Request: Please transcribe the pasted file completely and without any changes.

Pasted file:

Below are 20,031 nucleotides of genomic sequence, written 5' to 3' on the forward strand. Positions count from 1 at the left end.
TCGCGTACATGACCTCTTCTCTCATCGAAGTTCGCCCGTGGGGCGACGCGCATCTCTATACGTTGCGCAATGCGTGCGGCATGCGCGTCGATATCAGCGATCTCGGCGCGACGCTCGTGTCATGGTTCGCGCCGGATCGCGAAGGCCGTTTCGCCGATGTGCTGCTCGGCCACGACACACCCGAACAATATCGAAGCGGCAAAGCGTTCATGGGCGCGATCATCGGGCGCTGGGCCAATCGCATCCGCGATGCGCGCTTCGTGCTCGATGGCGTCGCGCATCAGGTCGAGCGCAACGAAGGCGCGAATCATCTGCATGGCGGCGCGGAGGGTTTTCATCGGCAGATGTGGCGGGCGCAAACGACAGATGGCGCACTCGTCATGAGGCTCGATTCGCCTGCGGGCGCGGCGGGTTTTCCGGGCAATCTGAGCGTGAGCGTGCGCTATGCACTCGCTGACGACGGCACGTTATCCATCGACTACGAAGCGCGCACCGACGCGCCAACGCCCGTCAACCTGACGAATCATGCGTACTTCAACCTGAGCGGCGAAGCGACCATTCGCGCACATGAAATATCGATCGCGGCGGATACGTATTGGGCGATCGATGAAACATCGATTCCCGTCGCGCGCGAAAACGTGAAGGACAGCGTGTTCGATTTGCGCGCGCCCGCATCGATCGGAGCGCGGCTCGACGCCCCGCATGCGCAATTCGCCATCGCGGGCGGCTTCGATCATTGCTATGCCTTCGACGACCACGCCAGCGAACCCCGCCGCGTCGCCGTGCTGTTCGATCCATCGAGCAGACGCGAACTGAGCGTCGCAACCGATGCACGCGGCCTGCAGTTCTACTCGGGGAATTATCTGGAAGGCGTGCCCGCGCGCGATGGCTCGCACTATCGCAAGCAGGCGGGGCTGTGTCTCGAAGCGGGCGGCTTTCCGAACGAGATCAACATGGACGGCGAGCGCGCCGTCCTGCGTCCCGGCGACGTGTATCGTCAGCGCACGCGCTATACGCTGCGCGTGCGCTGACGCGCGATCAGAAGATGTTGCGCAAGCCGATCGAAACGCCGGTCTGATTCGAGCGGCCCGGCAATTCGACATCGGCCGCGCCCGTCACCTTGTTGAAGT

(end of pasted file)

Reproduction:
Below are 20,031 nucleotides of genomic sequence, written 5' to 3' on the forward strand. Positions count from 1 at the left end.
TCGCGTACATGACCTCTTCTCTCATCGAAGTTCGCCCGTGGGGCGACGCGCATCTCTATACGTTGCGCAATGCGTGCGGCATGCGCGTCGATATCAGCGATCTCGGCGCGACGCTCGTGTCATGGTTCGCGCCGGATCGCGAAGGCCGTTTCGCCGATGTGCTGCTCGGCCACGACACACCCGAACAATATCGAAGCGGCAAAGCGTTCATGGGCGCGATCATCGGGCGCTGGGCCAATCGCATCCGCGATGCGCGCTTCGTGCTCGATGGCGTCGCGCATCAGGTCGAGCGCAACGAAGGCGCGAATCATCTGCATGGCGGCGCGGAGGGTTTTCATCGGCAGATGTGGCGGGCGCAAACGACAGATGGCGCACTCGTCATGAGGCTCGATTCGCCTGCGGGCGCGGCGGGTTTTCCGGGCAATCTGAGCGTGAGCGTGCGCTATGCACTCGCTGACGACGGCACGTTATCCATCGACTACGAAGCGCGCACCGACGCGCCAACGCCCGTCAACCTGACGAATCATGCGTACTTCAACCTGAGCGGCGAAGCGACCATTCGCGCACATGAAATATCGATCGCGGCGGATACGTATTGGGCGATCGATGAAACATCGATTCCCGTCGCGCGCGAAAACGTGAAGGACAGCGTGTTCGATTTGCGCGCGCCCGCATCGATCGGAGCGCGGCTCGACGCCCCGCATGCGCAATTCGCCATCGCGGGCGGCTTCGATCATTGCTATGCCTTCGACGACCACGCCAGCGAACCCCGCCGCGTCGCCGTGCTGTTCGATCCATCGAGCAGACGCGAACTGAGCGTCGCAACCGATGCACGCGGCCTGCAGTTCTACTCGGGGAATTATCTGGAAGGCGTGCCCGCGCGCGATGGCTCGCACTATCGCAAGCAGGCGGGGCTGTGTCTCGAAGCGGGCGGCTTTCCGAACGAGATCAACATGGACGGCGAGCGCGCCGTCCTGCGTCCCGGCGACGTGTATCGTCAGCGCACGCGCTATACGCTGCGCGTGCGCTGACGCGCGATCAGAAGATGTTGCGCAAGCCGATCGAAACGCCGGTCTGATTCGAGCGGCCCGGCAATTCGACATCGGCCGCGCCCGTCACCTTGTTGAAGT